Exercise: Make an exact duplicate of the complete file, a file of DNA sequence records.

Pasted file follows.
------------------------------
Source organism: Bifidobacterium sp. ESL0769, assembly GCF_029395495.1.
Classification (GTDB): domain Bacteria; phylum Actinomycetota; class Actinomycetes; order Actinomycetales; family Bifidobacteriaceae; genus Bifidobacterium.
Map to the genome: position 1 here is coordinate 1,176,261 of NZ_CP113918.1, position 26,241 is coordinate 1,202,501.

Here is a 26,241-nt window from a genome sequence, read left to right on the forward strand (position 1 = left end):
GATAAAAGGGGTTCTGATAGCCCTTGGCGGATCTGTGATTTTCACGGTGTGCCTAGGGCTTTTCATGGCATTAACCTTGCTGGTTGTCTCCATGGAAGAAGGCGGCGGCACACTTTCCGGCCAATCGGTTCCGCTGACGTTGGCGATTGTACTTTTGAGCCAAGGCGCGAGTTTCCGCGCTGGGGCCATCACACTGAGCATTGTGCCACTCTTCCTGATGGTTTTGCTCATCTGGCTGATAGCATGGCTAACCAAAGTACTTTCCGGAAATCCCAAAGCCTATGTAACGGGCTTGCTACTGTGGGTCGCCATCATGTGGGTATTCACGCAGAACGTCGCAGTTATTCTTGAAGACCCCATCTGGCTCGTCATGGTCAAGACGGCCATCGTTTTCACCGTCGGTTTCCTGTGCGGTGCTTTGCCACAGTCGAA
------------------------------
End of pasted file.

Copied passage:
Source organism: Bifidobacterium sp. ESL0769, assembly GCF_029395495.1.
Classification (GTDB): domain Bacteria; phylum Actinomycetota; class Actinomycetes; order Actinomycetales; family Bifidobacteriaceae; genus Bifidobacterium.
Map to the genome: position 1 here is coordinate 1,176,261 of NZ_CP113918.1, position 26,241 is coordinate 1,202,501.

Here is a 26,241-nt window from a genome sequence, read left to right on the forward strand (position 1 = left end):
GATAAAAGGGGTTCTGATAGCCCTTGGCGGATCTGTGATTTTCACGGTGTGCCTAGGGCTTTTCATGGCATTAACCTTGCTGGTTGTCTCCATGGAAGAAGGCGGCGGCACACTTTCCGGCCAATCGGTTCCGCTGACGTTGGCGATTGTACTTTTGAGCCAAGGCGCGAGTTTCCGCGCTGGGGCCATCACACTGAGCATTGTGCCACTCTTCCTGATGGTTTTGCTCATCTGGCTGATAGCATGGCTAACCAAAGTACTTTCCGGAAATCCCAAAGCCTATGTAACGGGCTTGCTACTGTGGGTCGCCATCATGTGGGTATTCACGCAGAACGTCGCAGTTATTCTTGAAGACCCCATCTGGCTCGTCATGGTCAAGACGGCCATCGTTTTCACCGTCGGTTTCCTGTGCGGTGCTTTGCCACAGTCGAA